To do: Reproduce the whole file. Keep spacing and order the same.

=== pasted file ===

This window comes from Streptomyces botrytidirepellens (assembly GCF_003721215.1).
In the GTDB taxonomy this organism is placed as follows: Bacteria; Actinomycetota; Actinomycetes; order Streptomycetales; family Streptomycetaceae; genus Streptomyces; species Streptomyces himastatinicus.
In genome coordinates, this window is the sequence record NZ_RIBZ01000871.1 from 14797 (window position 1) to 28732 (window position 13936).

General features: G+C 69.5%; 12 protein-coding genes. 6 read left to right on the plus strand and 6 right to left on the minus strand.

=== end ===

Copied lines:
This window comes from Streptomyces botrytidirepellens (assembly GCF_003721215.1).
In the GTDB taxonomy this organism is placed as follows: Bacteria; Actinomycetota; Actinomycetes; order Streptomycetales; family Streptomycetaceae; genus Streptomyces; species Streptomyces himastatinicus.
In genome coordinates, this window is the sequence record NZ_RIBZ01000871.1 from 14797 (window position 1) to 28732 (window position 13936).

General features: G+C 69.5%; 12 protein-coding genes. 6 read left to right on the plus strand and 6 right to left on the minus strand.